Friday, March 9, 2007

Weighty decision on tonight’s card

By Bud Barth

WORCESTER— Eric “Butterbean” Esch says he’s not going to be doing this forever — maybe another year, most of which will be spent in martial arts and cage fights — which means that his scheduled four-rounder against Joe Siciliano tonight at the Palladium could be one of the legendary brawler’s last boxing appearances.

Esch and Siciliano, the fighting Leominster drug detective, headline a 10-bout card that starts at 7 p.m. at the downtown nightclub, 261 Main St. Doors open at 6:30. Some tickets remain ($30 general admission, $50 ringside), and will be available at the door.

These two super heavyweights — Butterbean weighed in last night at a record 417 pounds, while Siciliano tipped the scales at 313-1/2, making for what is believed to be a world-record total of 730-1/2 pounds — are an intriguing match. Or should that be mismatch?

The 40-year-old Butterbean, of course, is a veteran of all modes of hand-to-hand combat, with an amazing ring record of 76-7-4 and 57 knockouts. He’s being paid $20,000 for his first Massachusetts appearance, which he’s making mostly because of his long friendship with promoter Jimbo Isperduli of Paxton.

The scowling villain with the shaved head (it’s just an act, he’s actually a real gentleman) once went 10 rounds with former heavyweight champion Larry Holmes, though Holmes was washed up at the time. Still, Butterbean was credited with a 10th-round knockdown before losing a unanimous decision.

Esch also lost three straight fights in the span of three months in 2005, although the fact that one of them was in China and another in Australia might have had something to do with it. So he’s not invulnerable.

The 49-year-old Siciliano, on the other hand, is a courageous part-time pro with just seven bouts (4-3-0, 2 KOs) to his credit. He’s making $4,000, which might not be nearly enough if he takes the beating the experts predict. His only big-time bout was against “Hurricane” Peter McNeeley in 2000, and he was TKO’d in the first round. Butterbean disposed of McNeeley in the first round a year earlier.

Siciliano has a huge following in the Leominster-Fitchburg-Gardner area, and personally sold 1,000 tickets for the fight.

“It’s going to be a tough fight,” Siciliano said in the understatement of the year. “Not only is he strong and powerful, he’s in great shape. I have all the respect in the world for the guy.”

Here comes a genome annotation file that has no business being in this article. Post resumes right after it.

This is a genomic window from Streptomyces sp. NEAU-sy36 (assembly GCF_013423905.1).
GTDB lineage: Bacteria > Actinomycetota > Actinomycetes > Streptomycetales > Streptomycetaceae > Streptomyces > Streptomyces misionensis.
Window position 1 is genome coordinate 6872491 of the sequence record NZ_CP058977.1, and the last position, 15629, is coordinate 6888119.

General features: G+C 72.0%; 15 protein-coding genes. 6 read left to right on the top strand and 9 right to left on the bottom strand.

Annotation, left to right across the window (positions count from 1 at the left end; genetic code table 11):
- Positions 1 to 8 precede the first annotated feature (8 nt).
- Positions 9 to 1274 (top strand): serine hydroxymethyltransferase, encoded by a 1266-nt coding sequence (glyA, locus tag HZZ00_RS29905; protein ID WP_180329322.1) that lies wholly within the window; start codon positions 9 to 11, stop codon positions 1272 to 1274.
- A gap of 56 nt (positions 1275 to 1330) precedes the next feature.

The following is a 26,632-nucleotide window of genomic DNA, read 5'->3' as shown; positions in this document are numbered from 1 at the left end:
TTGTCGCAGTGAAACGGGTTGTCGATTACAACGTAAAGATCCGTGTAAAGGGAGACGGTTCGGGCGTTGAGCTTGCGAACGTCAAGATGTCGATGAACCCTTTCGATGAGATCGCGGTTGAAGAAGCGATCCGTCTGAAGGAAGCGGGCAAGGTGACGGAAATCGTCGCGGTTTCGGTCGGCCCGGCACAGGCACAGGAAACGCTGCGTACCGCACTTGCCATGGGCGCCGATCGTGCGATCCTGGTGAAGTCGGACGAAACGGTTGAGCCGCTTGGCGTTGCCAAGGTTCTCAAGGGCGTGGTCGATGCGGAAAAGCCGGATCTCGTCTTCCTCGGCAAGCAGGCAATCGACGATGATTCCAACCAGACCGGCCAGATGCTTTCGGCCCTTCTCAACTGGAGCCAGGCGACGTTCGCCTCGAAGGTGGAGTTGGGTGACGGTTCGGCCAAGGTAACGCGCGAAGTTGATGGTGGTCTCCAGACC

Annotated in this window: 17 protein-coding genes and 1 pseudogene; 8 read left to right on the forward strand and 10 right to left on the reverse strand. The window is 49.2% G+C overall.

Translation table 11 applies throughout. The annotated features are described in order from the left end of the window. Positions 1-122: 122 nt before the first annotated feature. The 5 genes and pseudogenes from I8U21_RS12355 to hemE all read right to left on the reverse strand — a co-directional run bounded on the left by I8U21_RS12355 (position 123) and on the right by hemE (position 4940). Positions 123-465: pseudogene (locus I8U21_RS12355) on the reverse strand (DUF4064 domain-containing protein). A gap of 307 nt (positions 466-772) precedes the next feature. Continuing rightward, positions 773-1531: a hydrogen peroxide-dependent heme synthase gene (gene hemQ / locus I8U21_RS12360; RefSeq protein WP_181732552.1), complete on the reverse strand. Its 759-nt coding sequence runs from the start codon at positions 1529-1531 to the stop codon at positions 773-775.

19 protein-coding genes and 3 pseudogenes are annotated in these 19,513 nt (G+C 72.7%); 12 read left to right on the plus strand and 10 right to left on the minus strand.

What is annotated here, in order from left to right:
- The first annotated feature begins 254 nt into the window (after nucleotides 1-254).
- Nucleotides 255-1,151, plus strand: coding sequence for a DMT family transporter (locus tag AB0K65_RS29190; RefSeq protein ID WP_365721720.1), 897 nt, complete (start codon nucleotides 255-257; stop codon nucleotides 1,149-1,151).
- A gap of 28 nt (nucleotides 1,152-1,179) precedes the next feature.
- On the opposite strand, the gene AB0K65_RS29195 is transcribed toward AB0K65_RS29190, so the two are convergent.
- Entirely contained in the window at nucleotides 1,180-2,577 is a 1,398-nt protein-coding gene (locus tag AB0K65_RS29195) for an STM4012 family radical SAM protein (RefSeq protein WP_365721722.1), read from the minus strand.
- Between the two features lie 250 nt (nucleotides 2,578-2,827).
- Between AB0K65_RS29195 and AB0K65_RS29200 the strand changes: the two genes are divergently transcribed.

Butterbean is counting on the hometown crowd to energize Siciliano to the point where he does something stupid, like trade punches with him. Siciliano said he knows that would be suicide, so he’s been training to box and move for four rounds.

“He (Siciliano) comes to fight, from what I’ve been told,” Butterbean said. “That what makes an exciting fight — when two guys come to fight.”

As for his career, Butterbean said he never dreamed it would blossom to the point where he’ll be able to retire soon to run his restaurant, Mr. Bean’s, back home in Jasper, Ala. He’ll also do some announcing and personal appearances, but said his fighting career has “probably another year” left. He’s as busy as ever, though, fighting a lucrative cage match next month in Japan.

“It’s not an easy game,” he said. “There’s a lot to do. Nobody could ever expect it to take off like it did. I’m the only professional name boxer that’s ever made the changeover to mixed martial arts — ever. Right now I’m 10th in the world in MMA.”

Right behind the main event in interest will be the pro debut of “Babybean” — Butterbean’s 21-year-old son, 289-pound Brandon Esch — in a four-rounder against Matt Eckerly (1-3-0, 1 KO) of Midland, Mich.

Asked why he decided to start boxing, Babybean said: “It just seemed right. Everybody kept asking me why I wasn’t doing it, so I figured it was about time to give it a shot. I think I’m ready. We’ll see (tonight).”

Will he pick up the baton after his dad retires and follow in his famous footsteps?

“We’re going to have fun and see where it goes,” he said.

The rest of the pro card, all four-rounders, has middleweight Joe “Sugar” Rea (5-0-1, 4) of Quincy, a native of Northern Ireland, taking on John Scalzi (14-37, 2) of Altoona, Pa.; light heavyweight Chris Traietti (5-0-0, 3) of Quincy against Israel Figueroa (6-18-4, 1) of Hartford; middleweight Chuck Shearns of Auburn in his pro debut against Patrick Bozeman (0-2) of Philadelphia; super middleweight Andre Nevsky of Worcester, a native of Russia, in his pro debut against Montez Wilson (0-8) of Camden, N.J.; and welterweight Luis Viramontes (1-0) of Worcester versus Olade Thomas (0-1) of Providence.

Also on tap are three exhibitions, two of them featuring Worcester City Councilors Rick Rushton and Joff Smith, plus Kevin Carlo, Wayne Harnois, Keith Bianchini and Chris Richardson.


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